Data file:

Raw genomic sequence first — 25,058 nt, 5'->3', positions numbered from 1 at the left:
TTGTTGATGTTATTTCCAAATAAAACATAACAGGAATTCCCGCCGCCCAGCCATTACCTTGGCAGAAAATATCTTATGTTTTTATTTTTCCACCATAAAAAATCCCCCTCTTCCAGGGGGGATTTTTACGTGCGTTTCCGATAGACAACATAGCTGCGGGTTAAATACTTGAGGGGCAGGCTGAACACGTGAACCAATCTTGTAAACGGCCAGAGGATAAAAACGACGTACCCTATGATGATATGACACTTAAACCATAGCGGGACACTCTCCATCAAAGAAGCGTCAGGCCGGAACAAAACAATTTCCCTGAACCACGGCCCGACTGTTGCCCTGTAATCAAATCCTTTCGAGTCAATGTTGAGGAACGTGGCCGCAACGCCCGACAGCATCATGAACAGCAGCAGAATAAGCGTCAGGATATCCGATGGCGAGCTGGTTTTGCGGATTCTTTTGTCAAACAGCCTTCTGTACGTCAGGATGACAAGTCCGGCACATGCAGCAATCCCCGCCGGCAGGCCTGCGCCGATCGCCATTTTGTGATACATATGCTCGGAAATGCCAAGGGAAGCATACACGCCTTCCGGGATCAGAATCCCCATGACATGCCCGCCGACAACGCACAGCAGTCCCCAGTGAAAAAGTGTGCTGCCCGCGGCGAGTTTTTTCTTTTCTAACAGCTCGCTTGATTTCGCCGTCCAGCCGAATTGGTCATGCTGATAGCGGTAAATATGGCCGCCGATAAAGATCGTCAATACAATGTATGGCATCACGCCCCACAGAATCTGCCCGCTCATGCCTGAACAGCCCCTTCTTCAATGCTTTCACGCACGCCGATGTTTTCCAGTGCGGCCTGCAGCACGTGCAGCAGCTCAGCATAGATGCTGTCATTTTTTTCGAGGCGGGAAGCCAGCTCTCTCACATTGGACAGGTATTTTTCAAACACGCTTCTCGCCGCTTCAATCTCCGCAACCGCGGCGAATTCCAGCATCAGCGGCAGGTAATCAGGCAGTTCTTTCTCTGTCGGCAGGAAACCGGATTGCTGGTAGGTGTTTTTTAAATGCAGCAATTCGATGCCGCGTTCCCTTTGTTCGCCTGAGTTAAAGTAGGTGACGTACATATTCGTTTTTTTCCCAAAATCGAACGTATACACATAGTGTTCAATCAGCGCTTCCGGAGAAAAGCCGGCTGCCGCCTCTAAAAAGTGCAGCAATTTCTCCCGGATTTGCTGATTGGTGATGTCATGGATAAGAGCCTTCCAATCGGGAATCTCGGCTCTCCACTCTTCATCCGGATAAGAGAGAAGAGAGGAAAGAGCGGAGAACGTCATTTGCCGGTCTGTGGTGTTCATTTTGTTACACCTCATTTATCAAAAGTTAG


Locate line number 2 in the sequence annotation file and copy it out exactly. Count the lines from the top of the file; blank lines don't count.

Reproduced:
TTGTTGATGTTATTTCCAAATAAAACATAACAGGAATTCCCGCCGCCCAGCCATTACCTTGGCAGAAAATATCTTATGTTTTTATTTTTCCACCATAAAAAATCCCCCTCTTCCAGGGGGGATTTTTACGTGCGTTTCCGATAGACAACATAGCTGCGGGTTAAATACTTGAGGGGCAGGCTGAACACGTGAACCAATCTTGTAAACGGCCAGAGGATAAAAACGACGTACCCTATGATGATATGACACTTAAACCATAGCGGGACACTCTCCATCAAAGAAGCGTCAGGCCGGAACAAAACAATTTCCCTGAACCACGGCCCGACTGTTGCCCTGTAATCAAATCCTTTCGAGTCAATGTTGAGGAACGTGGCCGCAACGCCCGACAGCATCATGAACAGCAGCAGAATAAGCGTCAGGATATCCGATGGCGAGCTGGTTTTGCGGATTCTTTTGTCAAACAGCCTTCTGTACGTCAGGATGACAAGTCCGGCACATGCAGCAATCCCCGCCGGCAGGCCTGCGCCGATCGCCATTTTGTGATACATATGCTCGGAAATGCCAAGGGAAGCATACACGCCTTCCGGGATCAGAATCCCCATGACATGCCCGCCGACAACGCACAGCAGTCCCCAGTGAAAAAGTGTGCTGCCCGCGGCGAGTTTTTTCTTTTCTAACAGCTCGCTTGATTTCGCCGTCCAGCCGAATTGGTCATGCTGATAGCGGTAAATATGGCCGCCGATAAAGATCGTCAATACAATGTATGGCATCACGCCCCACAGAATCTGCCCGCTCATGCCTGAACAGCCCCTTCTTCAATGCTTTCACGCACGCCGATGTTTTCCAGTGCGGCCTGCAGCACGTGCAGCAGCTCAGCATAGATGCTGTCATTTTTTTCGAGGCGGGAAGCCAGCTCTCTCACATTGGACAGGTATTTTTCAAACACGCTTCTCGCCGCTTCAATCTCCGCAACCGCGGCGAATTCCAGCATCAGCGGCAGGTAATCAGGCAGTTCTTTCTCTGTCGGCAGGAAACCGGATTGCTGGTAGGTGTTTTTTAAATGCAGCAATTCGATGCCGCGTTCCCTTTGTTCGCCTGAGTTAAAGTAGGTGACGTACATATTCGTTTTTTTCCCAAAATCGAACGTATACACATAGTGTTCAATCAGCGCTTCCGGAGAAAAGCCGGCTGCCGCCTCTAAAAAGTGCAGCAATTTCTCCCGGATTTGCTGATTGGTGATGTCATGGATAAGAGCCTTCCAATCGGGAATCTCGGCTCTCCACTCTTCATCCGGATAAGAGAGAAGAGAGGAAAGAGCGGAGAACGTCATTTGCCGGTCTGTGGTGTTCATTTTGTTACACCTCATTTATCAAAAGTTAG